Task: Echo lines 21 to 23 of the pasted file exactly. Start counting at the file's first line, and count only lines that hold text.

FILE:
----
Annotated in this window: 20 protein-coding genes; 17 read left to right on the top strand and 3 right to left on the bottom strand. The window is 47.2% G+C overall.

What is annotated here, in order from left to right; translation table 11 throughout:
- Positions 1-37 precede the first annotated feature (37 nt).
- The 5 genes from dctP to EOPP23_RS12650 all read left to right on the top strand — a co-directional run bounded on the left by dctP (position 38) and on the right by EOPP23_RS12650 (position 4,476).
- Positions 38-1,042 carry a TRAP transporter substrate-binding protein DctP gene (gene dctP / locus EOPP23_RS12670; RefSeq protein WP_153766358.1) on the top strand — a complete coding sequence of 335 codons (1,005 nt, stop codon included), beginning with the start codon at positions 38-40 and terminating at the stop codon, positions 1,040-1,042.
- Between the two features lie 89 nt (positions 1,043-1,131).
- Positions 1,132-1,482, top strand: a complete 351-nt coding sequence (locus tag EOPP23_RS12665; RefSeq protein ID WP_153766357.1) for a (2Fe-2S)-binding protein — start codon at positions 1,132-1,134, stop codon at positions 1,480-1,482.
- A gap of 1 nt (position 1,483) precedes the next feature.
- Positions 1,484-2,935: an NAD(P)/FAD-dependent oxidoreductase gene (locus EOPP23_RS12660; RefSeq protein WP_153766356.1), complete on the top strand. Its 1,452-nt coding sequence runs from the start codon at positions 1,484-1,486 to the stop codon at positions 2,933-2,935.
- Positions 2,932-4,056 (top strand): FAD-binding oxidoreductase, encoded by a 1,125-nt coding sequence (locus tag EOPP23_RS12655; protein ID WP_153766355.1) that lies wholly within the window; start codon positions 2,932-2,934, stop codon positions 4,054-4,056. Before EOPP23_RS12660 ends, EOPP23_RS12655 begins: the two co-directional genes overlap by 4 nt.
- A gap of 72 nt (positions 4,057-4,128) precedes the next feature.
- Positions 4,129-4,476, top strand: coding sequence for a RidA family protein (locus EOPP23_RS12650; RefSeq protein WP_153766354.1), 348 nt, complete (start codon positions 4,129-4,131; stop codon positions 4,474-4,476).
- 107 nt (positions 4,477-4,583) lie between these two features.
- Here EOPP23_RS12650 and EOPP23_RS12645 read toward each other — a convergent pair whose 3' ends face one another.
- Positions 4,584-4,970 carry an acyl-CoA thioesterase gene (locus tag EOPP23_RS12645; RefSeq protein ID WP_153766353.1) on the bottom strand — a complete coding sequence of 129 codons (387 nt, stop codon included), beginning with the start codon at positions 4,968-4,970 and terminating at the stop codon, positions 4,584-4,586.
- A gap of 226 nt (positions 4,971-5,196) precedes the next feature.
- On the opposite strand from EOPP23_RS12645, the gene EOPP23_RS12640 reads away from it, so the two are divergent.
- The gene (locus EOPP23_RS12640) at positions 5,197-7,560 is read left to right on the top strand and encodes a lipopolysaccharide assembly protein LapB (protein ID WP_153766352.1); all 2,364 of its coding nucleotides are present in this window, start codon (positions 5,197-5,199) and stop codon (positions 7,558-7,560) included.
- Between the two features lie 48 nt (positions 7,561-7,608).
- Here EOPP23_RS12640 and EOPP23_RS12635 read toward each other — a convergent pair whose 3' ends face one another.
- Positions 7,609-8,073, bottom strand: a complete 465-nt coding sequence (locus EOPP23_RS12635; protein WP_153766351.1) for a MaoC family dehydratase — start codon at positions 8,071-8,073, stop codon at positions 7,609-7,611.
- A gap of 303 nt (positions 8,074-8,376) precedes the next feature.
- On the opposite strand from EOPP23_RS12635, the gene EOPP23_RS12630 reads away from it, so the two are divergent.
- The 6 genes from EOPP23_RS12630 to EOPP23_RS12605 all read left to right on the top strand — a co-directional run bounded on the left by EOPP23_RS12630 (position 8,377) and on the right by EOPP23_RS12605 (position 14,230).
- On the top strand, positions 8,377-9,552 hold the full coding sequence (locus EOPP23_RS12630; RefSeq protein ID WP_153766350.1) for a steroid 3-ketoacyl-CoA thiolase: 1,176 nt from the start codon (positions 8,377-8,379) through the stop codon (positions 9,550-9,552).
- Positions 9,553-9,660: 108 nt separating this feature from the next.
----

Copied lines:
- Positions 7,609-8,073, bottom strand: a complete 465-nt coding sequence (locus EOPP23_RS12635; protein WP_153766351.1) for a MaoC family dehydratase — start codon at positions 8,071-8,073, stop codon at positions 7,609-7,611.
- A gap of 303 nt (positions 8,074-8,376) precedes the next feature.
- On the opposite strand from EOPP23_RS12635, the gene EOPP23_RS12630 reads away from it, so the two are divergent.